A heparinase formulation derived from F. heparinum which meets all requirements for a clinical reagent that can eliminate heparin interference of normal blood function has been developed. Heparinase itself has been determined not to be an anticoagulant. In pursuing this aim, the heparinase from F. heparinum was completely separated from a component that inhibits coagulation. A method to formulate heparinase so that it is stable under normal manufacturing, shipping and clinical storage conditions for at least one year has also been developed. Heparinase from F. heparinum has an optimal activity profile which is closer to physiological conditions, rendering this enzyme suitable for the intended applications: pH=6.5 to 7.0; [NaCl]=0.and T=37° C. The preparation described herein achieves the intended neutralization over a broad range of conditions encompassing all of those likely to be encountered in a clinical setting. A comparison of the results shown herein with published information demonstrates that this purified, stabilized heparinase provides the first commercial enzymatically based product capable of resolving the heparin interference problem.
There are three operational components: (1) the preparation of anticoagulant free heparinase, (2) the stabilization and formulation of anticoagulant free heparinase, and (3) the use of anticoagulant free heparinase to eliminate the interference in hematological assays due to the presence of heparin. The heparinase is also useful for the in vivo neutralization of heparin during surgical procedures.
Heparinase is isolated from cultures of the Gram negative bacterium Flavobacterium heparinum. F. heparinum is grown in a suitable nutrient medium containing heparin to induce heparinase synthesis according to the method of Galliher, et al., Appl. Environ. Microbiol. 41(2):360-365 (1981) or a similar method. The Flavobacterium heparinum cells are concentrated and the heparinase released into solution by sonication, homogenization or an osmotic shock technique. Heparinase is then purified from this solution by one or more of the standard purification methods including: protamine sulfate precipitation, ammonium sulfate precipitation, hydroxylapatite chromatography, anion exchange chromatography or cation exchange chromatography, to produce a preparation with a specific activity of between 10 and 35 IU heparinase/mg protein. This material contains a moiety that inhibits coagulation, as measured by the standard aPTT and ACT assays.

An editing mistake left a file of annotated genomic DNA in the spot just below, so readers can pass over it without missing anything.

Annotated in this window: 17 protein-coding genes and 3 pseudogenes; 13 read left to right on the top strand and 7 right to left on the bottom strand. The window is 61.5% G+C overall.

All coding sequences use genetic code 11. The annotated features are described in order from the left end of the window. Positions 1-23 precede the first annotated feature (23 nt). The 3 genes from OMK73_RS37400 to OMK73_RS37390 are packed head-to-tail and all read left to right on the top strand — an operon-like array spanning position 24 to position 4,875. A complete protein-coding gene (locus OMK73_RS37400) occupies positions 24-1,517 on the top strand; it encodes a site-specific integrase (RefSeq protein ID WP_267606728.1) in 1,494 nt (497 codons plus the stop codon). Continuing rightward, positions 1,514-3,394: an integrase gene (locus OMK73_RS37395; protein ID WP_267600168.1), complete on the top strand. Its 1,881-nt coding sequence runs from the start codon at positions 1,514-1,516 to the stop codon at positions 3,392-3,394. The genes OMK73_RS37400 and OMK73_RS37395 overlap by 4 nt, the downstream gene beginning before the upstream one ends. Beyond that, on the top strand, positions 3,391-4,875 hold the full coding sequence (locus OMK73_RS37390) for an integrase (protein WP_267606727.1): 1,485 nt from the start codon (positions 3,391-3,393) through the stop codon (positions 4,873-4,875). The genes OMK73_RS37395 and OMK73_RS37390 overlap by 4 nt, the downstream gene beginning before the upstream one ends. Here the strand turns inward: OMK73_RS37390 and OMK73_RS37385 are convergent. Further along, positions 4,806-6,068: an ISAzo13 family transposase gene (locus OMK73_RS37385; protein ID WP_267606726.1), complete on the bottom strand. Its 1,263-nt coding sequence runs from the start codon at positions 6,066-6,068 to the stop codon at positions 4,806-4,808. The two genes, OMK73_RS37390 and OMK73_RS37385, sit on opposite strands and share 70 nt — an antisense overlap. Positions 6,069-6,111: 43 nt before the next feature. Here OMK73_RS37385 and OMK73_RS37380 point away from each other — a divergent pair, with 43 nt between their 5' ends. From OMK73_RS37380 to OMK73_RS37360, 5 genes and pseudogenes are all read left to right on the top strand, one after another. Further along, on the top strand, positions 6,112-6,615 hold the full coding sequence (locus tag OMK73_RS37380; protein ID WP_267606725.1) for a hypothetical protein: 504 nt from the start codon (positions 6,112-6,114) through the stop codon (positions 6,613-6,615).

The material is further purified by an affinity chromatography step using cellufine sulfate (Amicon™) or an equivalent polysulfated resin. The material is exposed to the resin under conditions in which the heparinase is adsorbed while the anticoagulant moiety remains in solution, for example, pH 7.0, conductivity between 3 to 12 mmhos. After washing the resin to thoroughly remove traces of the anticoagulant moiety, the heparinase is recovered by washing in a buffer of increased conductivity, for example pH 7.0, conductivity greater than 16 mmhos. Functionally equivalent solutions can be substituted for the pH 7.0, 3 to 12 and greater than 16 mmho solutions. The heparinase fraction recovered is free of the contaminating anticoagulant moiety.
Heparinase, stored in buffered salt solutions normally used to carry out the heparinase reaction, is reported by Langer, et al., Science 217:261-263 (1982), to have a half life of 1 h at 37° C., 30 h at 23° C. and 125 h at 4° C. As described below, several compounds have been examined for their ability to stabilize a soluble heparinase preparation. Of these, ammonium sulfate performed best, extending the enzymatic half life of heparinase 60 fold. High concentrations of sodium acetate and sodium sulfate also stabilized heparinase activity, but not to as great an extent as ammonium sulfate. The stabilizing agents, preferably the ammonium sulfate or other similar salt, are added to the heparinase in a ratio of 0.5-1.0 mg ammonium sulfate/IU anticoagulant free heparinase. Most clinical samples will contain in the range of 0.05 to 3.0 IU anticoagulant free heparinase.
An aliquot of freshly drawn whole blood or plasma recovered from blood is transferred into a tube containing the lyophilized heparinase preparation. The enzyme is allowed to dissolve into the sample and incubate for up to 60 minutes at 4°-37° C. In general, heparinase neutralization is complete within the time required for the enzyme to dissolve, less than 15 seconds. For example, 0.05 IU heparinase completely neutralizes the heparin in a 0.4 ml whole blood sample containing 4.8 IU heparin in 15 seconds.